In a recent podcast, Harold Davis, noted photographer and author of many excellent books, advised photographers to “shoot adjectives and adverbs, not nouns and verbs.” What in the world did he mean by this, and what are its implications for photography?
I can only give my take on his meaning. I believe his intent is to shift the focus from things (nouns) and actions (verbs) toward qualities (adjectives and adverbs). This implies concentrating photography on concepts and meanings rather than on objects or events.
Following his advice could bring an entirely new dimension to photography. By placing emphasis on abstract concepts, ideas, and values, photography would be more open to introspection and interpretations. It would help engage thinking about the meaning of the photos at a deeper level of appreciation than simply being a pretty picture.
Adjectives, of course, modify nouns and express qualities of the objects to which they relate. At a simple level, adjectives help define the physical features of a scene: large or small, heavy or lightweight, wide or narrow, light or dark, wet or dry, rough or smooth. But as we look more deeply, they become more conceptually interesting: for example, strong or weak, beautiful or ugly, quiet or loud, separate or joined, safe or risky, crowded or solitary. Each of these adjectives, along with others you can readily imagine, can become the object of pursuit in photography. Imagine, if you will, a photo essay on the concept of strength or weakness as one possibility.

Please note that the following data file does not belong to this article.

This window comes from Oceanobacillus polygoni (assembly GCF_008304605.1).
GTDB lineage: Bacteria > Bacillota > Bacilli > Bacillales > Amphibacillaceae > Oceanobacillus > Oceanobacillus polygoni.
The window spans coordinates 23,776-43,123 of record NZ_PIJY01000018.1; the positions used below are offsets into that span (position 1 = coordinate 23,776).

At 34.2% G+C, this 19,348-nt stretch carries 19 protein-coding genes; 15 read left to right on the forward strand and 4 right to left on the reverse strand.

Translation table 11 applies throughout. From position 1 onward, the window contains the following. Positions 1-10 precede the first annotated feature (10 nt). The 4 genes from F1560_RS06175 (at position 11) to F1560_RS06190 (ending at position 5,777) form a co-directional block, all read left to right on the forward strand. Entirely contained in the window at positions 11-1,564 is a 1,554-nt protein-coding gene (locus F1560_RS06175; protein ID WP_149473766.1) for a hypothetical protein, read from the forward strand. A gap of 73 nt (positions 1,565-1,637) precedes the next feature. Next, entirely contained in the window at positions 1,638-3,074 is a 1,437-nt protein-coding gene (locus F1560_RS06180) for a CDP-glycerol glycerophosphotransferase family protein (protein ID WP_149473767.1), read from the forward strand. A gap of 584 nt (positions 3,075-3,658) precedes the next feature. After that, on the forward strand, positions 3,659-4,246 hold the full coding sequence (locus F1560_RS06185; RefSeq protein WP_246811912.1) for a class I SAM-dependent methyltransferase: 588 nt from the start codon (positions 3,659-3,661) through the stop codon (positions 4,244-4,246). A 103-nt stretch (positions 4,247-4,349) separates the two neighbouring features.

Adverbs are somewhat more elusive. They modify both verbs and adjectives and express such things as number, place, time, frequency, degree, and level of certainty. As such, they convey how, when, where, and to what extent something is the case. Examples are such terms as some, often, frequently, and seldom. You might think of photos that portray progressions or repetition as means to reflect the adverbs that define a scene, as one example.
The samples I’ve given here are simple ones, at an elementary level of conception. More subtle and complex subjects can also be addressed and if so, they would bring an even deeper level of meaning to photographs. Often, these will relate more closely to the human condition. For instance, consider the anguished look in the face of one who has lost a friend or relative to Covid, or the harried expression of another in a quandary about financial difficulties brought on by the pandemic. But they can also relate to impersonal scenes with human implications, such as a dark and moody street corner. Illustrations like these will require more introspection and a contemplative approach to scene selection and technical treatment. However, they can also be more rewarding to the photographer and the viewer alike.
I like Davis’s advice and I intend to apply it to my own photography. Not only will it help me delve more deeply into conceptual meanings and thus add depth to my images, but it will also give me a goal, a purpose, a target for the creation of new images. And that, I think, will kindle a new fire of excitement for my photographic passion.